Legging



[leg-ing] /ˈlɛg ɪŋ/

noun
1.
a covering for the leg, usually extending from the ankle to the knee but sometimes higher, worn by soldiers, riders, workers, etc.
Compare , , .
2.
leggings, (used with a plural verb)

[leg] /lɛg/
noun
1.
either of the two lower limbs of a biped, as a human being, or any of the paired limbs of an animal, arthropod, etc., that support and move the body.
2.
Anatomy. the lower limb of a human being from the knee to the ankle.
3.
something resembling or suggesting a leg in use, position, or appearance.
4.
the part of a garment that covers the leg:
the leg of a stocking; trouser leg.
5.
one of usually several, relatively tall, slender supports for a piece of furniture.
6.
one of the sides of a forked object, as of a compass or pair of dividers.
7.
one of the sides of a triangle other than the base or hypotenuse.
8.
a timber, bar, or the like, serving to prop or shore up a structure.
9.
one of the flanges of an angle iron.
10.
one of the distinct sections of any course:
the last leg of a trip.
11.
Nautical.

12.
Sports.

13.
legs, (in wine tasting) the rivulets of wine that slowly descend along the inside of a glass after the wine has been swirled, sometimes regarded as an indication that the wine is full-bodied.
14.
Cricket.

15.
Electricity. a component or branch of a circuit, network, antenna, etc.
16.
Radio and Television. a connecting link between stations in a network, as the microwave relays used in transmitting a show from one geographical area to another.
17.
2 (def 1).
verb (used with object), legged, legging.
18.
to move or propel (a boat) with the legs:
They legged the boat through the tunnel.
Verb phrases
19.
leg up, to help (someone) to mount a horse.
Idioms
20.
leg it, Informal. to walk rapidly or run:
We’d better leg it or we’ll be late for class.
21.
leg up,

22.
not have a leg to stand on, to lack a valid or logical basis for one’s argument or attitude:
Without evidence, the prosecutor doesn’t have a leg to stand on.
23.
on one’s / its last legs, just short of exhaustion, breakdown, failure, etc.:
The aristocracy was on its last legs.
24.
pull someone’s leg,

25.
shake a leg, Informal.

26.
stretch one’s legs, to take a walk; get some needed exercise after prolonged sitting:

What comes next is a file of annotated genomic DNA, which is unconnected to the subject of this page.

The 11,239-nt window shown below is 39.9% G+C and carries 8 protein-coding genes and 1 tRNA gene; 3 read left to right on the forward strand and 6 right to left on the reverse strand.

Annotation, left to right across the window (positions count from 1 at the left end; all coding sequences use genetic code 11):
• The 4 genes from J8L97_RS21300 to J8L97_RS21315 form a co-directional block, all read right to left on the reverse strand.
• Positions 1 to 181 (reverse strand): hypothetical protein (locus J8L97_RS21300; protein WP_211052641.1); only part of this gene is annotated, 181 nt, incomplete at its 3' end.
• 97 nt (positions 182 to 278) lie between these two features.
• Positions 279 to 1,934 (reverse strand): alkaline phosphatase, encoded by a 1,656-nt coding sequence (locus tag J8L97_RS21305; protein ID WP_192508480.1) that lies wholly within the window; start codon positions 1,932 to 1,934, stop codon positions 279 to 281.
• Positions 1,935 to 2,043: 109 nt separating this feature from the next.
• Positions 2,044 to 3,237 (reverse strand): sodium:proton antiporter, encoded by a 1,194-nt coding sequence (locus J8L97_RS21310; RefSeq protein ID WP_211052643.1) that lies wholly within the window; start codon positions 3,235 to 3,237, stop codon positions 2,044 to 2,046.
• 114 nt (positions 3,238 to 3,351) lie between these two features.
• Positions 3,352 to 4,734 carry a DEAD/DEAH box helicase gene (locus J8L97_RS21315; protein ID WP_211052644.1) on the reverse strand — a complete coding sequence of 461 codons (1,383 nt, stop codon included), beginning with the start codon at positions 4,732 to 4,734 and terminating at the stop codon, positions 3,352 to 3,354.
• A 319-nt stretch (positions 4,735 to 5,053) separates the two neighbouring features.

He got up during the intermission to stretch his legs.
/lɛɡ/
noun
1.

2.
any similar or analogous structure in animals that is used for locomotion or support
3.
this part of an animal, esp the thigh, used for food: leg of lamb
4.
something similar to a leg in appearance or function, such as one of the four supporting members of a chair
5.
a branch, limb, or part of a forked or jointed object
6.
the part of a garment that covers the leg
7.
a section or part of a journey or course
8.
a single stage, lap, length, etc, in a relay race
9.
either one of two races on which a cumulative bet has been placed
10.
either the opposite or adjacent side of a right-angled triangle
11.
(nautical)

12.
one of a series of games, matches, or parts of games
13.
(cricket)

14.
give someone a leg up

15.
(informal) have legs, to be successful or show the potential to succeed
16.
not have a leg to stand on, to have no reasonable or logical basis for an opinion or argument
17.
on its last legs, worn out; exhausted
18.
(informal) pull someone’s leg, to tease, fool, or make fun of someone
19.
(informal) shake a leg

20.
(informal) show a leg, to get up in the morning
21.
stretch one’s legs, See stretch (sense 17)
verb legs, legging, legged
22.
(transitive) (obsolete) to propel (a canal boat) through a tunnel by lying on one’s back and walking one’s feet along the tunnel roof
23.
(informal) leg it, to walk, run, or hurry
n.

“extra outer covering to protect the leg,” 1763, from leg (n.). Related: Leggings.
n.

late 13c., from a Scandinavian source akin to Old Norse leggr “leg, bone of the arm or leg,” from Proto-Germanic *lagjaz, with no certain ulterior connections, perhaps from a PIE root meaning “to bend” [Buck]. Cf. German Bein “leg,” in Old High German “bone, leg.” Replaced Old English shank. Of furniture supports from 1670s. The meaning “a part or stage of a journey or race” (1920) is from earlier sailing sense of “a run made on a single tack” (1867), which was usually qualified as long leg, short leg, etc. Slang phrase shake a leg “dance” is attested from 1881. To be on (one’s) last legs “at the end of one’s life” is from 1590s.
v.

“to use the legs; walk or run,” c.1500 (from the beginning usually with it); from leg (n.).

leg (lěg)
n.

noun

verb

(also leg it) To go; travel: I was legging down the line (1601+)

Related Terms

an arm and a leg, bootleg, give someone leg, have a leg up on someone or something, peg leg, pull someone’s leg, shake a leg, shake a wicked calf, tangle-foot
In addition to the idiom beginning with
leg

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    [leg-ing] /ˈlɛg ɪŋ/ noun 1. a covering for the leg, usually extending from the ankle to the knee but sometimes higher, worn by soldiers, riders, workers, etc. Compare , , . 2. leggings, (used with a plural verb) /ˈlɛɡɪŋz/ plural noun 1. an extra outer covering for the lower legs 2. close-fitting trousers worn by […]

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